• Many of these technologies are in the prototype stage and are close to being ready for the market. Most of them are developed through public-private partnerships between international development organizations and private companies. More research is needed on how these technologies are beneficial for coffee farmers and producers in different local contexts.

    User-centricity is key

    • The availability of digital agriculture technologies does not guarantee successful uptake and adoption. Digital solutions must be tailored around the needs of key stakeholders along agri-food chains, and should be assessed on what type of service they deliver and how they will create value for different parts of the value chain.   
    • Co-designing digital solutions with key value chain stakeholders can help finetune and tailor technologies to better operate within different contexts. For farmers, digital technologies that are tailored to their income, levels of data literacy and data access, as well as their local context, will also determine the types of devices and services that farms and households can afford or will adopt.

    Challenges of data governance and the digital divide

    • From monitoring crop irrigation and growth, to promoting the traceability of a product, data-driven digital technologies can provide access to high-quality data. This data can deliver valuable insights to inform decision-making and can add value for different stakeholders along agri-food value chains. However, the diverse types of data collected by different digital technologies will bring their own specific challenges along the value chain.
    • There are concerns about data privacy, data ownership and protection, and how the data collected from farmers should be shared and used by different stakeholders. The lack of compatibility between different data sources can also make it difficult to see a complete picture of the market.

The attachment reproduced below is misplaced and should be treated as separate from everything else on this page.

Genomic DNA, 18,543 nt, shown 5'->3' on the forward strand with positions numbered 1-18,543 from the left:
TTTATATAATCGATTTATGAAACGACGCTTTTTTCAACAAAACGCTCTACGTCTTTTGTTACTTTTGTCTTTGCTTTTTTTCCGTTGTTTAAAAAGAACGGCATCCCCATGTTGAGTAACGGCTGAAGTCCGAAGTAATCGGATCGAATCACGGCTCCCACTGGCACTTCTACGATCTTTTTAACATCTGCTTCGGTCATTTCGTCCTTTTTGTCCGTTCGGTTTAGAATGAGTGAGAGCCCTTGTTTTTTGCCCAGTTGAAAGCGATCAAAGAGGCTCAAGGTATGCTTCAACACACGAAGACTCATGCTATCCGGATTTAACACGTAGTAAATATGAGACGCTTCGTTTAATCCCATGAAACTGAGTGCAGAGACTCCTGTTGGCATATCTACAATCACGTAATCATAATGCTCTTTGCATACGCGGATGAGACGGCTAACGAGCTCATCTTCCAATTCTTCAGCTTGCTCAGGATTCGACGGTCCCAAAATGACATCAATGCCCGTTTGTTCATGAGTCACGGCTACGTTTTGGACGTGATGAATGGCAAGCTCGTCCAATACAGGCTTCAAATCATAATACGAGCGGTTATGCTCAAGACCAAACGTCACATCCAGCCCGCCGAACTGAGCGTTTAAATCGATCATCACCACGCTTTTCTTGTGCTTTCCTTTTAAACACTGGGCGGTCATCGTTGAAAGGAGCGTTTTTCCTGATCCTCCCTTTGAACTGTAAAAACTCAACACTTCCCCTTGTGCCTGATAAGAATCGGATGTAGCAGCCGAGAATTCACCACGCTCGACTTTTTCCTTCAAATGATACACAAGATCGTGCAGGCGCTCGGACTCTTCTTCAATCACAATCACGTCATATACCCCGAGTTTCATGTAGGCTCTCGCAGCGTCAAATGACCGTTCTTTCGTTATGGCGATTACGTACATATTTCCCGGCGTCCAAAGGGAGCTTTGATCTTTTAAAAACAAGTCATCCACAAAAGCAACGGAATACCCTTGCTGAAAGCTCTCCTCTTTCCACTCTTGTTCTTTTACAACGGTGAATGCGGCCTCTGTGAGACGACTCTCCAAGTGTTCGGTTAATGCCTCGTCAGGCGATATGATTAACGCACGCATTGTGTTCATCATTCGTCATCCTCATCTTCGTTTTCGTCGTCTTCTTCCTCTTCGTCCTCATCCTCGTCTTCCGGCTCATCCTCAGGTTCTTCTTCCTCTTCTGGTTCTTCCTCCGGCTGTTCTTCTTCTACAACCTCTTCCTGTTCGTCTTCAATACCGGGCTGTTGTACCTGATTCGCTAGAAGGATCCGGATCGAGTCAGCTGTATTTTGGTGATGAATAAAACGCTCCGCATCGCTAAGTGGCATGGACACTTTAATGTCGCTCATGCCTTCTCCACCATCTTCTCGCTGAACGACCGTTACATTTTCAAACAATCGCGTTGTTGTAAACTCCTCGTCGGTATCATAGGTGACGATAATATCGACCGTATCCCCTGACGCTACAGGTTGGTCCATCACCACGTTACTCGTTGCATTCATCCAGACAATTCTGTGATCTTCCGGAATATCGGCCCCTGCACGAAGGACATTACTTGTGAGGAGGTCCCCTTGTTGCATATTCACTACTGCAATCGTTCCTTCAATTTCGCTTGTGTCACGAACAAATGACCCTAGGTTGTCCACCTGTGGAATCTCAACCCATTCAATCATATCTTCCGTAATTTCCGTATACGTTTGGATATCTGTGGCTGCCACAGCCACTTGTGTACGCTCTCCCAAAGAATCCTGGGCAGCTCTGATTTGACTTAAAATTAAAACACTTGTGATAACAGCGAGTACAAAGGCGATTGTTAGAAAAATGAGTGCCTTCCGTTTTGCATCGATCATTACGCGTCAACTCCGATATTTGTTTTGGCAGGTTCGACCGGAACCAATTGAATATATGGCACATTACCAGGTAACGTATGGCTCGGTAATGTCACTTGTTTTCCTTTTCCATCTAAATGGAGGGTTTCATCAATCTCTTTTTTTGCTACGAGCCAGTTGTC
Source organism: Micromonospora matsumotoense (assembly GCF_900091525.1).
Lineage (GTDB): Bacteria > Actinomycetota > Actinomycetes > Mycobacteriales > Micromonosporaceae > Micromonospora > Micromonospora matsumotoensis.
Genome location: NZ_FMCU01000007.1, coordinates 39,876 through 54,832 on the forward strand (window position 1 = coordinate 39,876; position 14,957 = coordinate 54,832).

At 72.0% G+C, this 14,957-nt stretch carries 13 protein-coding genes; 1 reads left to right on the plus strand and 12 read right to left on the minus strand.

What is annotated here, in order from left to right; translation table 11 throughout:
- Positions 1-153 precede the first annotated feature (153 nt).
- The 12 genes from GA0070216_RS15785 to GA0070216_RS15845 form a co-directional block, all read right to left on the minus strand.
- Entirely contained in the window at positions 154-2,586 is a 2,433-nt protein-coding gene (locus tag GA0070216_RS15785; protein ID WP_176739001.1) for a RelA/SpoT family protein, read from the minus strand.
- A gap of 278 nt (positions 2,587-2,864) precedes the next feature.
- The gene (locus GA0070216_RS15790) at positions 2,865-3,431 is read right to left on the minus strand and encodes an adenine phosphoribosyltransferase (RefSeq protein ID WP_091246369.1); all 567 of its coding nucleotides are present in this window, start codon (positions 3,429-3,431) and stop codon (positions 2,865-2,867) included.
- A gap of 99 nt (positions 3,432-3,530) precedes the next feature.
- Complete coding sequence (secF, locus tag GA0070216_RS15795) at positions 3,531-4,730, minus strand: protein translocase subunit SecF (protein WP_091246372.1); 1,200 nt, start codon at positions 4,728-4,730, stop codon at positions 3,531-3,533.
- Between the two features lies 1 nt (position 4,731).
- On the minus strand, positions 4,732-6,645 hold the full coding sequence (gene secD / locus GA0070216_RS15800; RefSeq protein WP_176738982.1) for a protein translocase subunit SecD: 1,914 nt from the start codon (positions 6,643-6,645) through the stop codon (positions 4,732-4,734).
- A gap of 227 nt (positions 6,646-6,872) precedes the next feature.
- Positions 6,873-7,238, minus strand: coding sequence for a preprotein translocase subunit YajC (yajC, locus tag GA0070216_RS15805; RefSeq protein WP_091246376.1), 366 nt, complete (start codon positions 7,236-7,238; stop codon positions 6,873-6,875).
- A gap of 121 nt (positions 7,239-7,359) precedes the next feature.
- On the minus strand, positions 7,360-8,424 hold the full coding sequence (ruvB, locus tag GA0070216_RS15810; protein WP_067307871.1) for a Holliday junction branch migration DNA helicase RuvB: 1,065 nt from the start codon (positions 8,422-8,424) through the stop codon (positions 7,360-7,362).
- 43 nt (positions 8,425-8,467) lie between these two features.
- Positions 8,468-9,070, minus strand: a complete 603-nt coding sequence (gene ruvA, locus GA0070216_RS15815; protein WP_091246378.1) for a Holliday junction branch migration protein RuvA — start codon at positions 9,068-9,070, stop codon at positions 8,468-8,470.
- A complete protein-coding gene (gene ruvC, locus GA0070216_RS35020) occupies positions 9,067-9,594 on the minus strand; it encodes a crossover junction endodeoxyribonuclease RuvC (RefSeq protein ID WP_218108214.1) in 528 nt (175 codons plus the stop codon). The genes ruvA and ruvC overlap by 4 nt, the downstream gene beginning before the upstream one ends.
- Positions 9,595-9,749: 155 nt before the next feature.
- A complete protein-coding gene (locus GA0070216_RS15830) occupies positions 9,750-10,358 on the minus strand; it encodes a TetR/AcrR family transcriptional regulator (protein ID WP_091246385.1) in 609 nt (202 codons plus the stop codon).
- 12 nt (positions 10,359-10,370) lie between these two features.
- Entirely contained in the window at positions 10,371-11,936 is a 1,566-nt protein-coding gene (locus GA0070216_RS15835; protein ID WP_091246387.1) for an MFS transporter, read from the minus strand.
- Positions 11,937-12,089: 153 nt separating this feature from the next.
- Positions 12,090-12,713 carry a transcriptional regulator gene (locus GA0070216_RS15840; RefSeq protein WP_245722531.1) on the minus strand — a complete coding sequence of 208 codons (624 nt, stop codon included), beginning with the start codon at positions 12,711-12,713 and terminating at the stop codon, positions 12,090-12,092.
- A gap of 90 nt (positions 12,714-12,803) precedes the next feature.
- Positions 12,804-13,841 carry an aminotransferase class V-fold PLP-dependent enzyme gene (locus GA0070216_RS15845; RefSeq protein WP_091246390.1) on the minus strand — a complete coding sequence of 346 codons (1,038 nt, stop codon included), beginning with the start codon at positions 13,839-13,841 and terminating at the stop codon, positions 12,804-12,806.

• Many parts of the world have poor access to digital services. This digital divide means that certain stakeholders across global agri-food chains will miss out on the benefits that such technologies bring. Ensuring digital inclusivity is key, such as by providing in-person training to supplement digital services or using accessible digital platforms like mobile phone apps. 
    • It is critical that these data governance and data access issues are considered before introducing a digital solution to an agri-food value chain, and to ensure that everyone has fair access to the information that is produced and gathered.

    Watch the recording of the webinar.

    Vi Nguyen is a Senior Coordinator for Innovations and Learning with ISEAL. Swati Malhotra is a Communications Specialist with IFPRI’s Markets, Trade, and Institutions Unit.

    To find out more about the challenges and opportunities for digital technologies in global food value chains in Central America, read the scoping study from the CGIAR ‘Rethinking Food Markets’ Initiative that this webinar was based on.